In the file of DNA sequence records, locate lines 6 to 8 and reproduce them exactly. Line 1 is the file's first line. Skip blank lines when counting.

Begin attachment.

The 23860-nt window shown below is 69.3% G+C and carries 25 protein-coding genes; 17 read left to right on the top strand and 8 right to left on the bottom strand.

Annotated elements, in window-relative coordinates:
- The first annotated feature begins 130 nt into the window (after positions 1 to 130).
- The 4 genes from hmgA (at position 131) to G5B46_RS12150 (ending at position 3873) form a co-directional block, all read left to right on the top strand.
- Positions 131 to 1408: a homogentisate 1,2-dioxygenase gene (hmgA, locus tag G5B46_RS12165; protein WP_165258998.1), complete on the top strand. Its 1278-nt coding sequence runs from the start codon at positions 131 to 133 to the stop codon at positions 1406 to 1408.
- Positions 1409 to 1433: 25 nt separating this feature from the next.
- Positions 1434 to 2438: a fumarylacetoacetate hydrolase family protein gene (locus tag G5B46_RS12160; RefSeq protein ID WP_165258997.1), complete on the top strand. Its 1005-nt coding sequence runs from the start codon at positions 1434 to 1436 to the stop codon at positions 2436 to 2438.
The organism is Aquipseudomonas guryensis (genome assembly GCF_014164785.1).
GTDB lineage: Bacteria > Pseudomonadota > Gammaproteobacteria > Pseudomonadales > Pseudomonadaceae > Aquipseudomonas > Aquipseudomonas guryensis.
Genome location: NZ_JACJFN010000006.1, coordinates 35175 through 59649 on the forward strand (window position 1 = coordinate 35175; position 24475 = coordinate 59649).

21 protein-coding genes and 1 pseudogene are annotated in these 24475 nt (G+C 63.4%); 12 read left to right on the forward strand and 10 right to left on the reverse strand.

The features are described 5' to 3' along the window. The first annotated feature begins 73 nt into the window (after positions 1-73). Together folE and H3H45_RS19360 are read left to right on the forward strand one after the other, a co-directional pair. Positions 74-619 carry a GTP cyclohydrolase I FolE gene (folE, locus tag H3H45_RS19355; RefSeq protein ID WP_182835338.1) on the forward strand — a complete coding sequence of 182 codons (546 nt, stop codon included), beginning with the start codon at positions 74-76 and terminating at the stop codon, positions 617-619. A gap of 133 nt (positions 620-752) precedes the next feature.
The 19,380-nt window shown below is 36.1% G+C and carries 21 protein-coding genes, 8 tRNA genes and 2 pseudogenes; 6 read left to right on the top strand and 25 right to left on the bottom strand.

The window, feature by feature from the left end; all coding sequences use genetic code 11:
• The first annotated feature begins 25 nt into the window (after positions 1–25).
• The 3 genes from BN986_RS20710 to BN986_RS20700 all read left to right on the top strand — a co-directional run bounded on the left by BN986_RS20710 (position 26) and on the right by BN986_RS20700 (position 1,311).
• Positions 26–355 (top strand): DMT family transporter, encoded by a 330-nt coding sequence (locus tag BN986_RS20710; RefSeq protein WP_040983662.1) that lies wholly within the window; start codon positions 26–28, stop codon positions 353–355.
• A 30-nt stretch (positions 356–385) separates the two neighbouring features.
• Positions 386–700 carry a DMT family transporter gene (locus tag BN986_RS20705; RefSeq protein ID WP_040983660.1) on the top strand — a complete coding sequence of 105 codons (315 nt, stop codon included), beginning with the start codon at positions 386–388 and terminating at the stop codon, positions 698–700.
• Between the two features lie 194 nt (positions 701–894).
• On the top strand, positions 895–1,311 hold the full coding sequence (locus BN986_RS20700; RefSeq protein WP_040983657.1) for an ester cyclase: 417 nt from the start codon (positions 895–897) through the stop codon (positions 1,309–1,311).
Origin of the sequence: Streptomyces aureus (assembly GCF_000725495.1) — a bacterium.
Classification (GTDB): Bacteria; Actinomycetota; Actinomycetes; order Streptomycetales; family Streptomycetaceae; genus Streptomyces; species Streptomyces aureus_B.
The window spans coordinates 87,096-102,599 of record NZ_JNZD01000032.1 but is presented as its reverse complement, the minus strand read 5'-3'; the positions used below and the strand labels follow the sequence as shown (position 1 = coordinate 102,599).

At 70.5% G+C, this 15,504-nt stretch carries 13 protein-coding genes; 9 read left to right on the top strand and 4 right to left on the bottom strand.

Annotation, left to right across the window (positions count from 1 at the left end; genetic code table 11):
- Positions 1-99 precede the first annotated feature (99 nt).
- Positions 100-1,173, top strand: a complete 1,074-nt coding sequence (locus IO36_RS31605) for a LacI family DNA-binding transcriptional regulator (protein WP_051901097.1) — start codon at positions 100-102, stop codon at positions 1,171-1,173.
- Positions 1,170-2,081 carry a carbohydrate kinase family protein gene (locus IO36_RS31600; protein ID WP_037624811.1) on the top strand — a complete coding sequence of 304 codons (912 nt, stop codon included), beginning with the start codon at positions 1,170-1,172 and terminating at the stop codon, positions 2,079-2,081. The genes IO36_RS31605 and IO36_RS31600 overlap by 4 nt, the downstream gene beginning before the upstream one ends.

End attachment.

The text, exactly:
- Positions 1409 to 1433: 25 nt separating this feature from the next.
- Positions 1434 to 2438: a fumarylacetoacetate hydrolase family protein gene (locus tag G5B46_RS12160; RefSeq protein ID WP_165258997.1), complete on the top strand. Its 1005-nt coding sequence runs from the start codon at positions 1434 to 1436 to the stop codon at positions 2436 to 2438.
The organism is Aquipseudomonas guryensis (genome assembly GCF_014164785.1).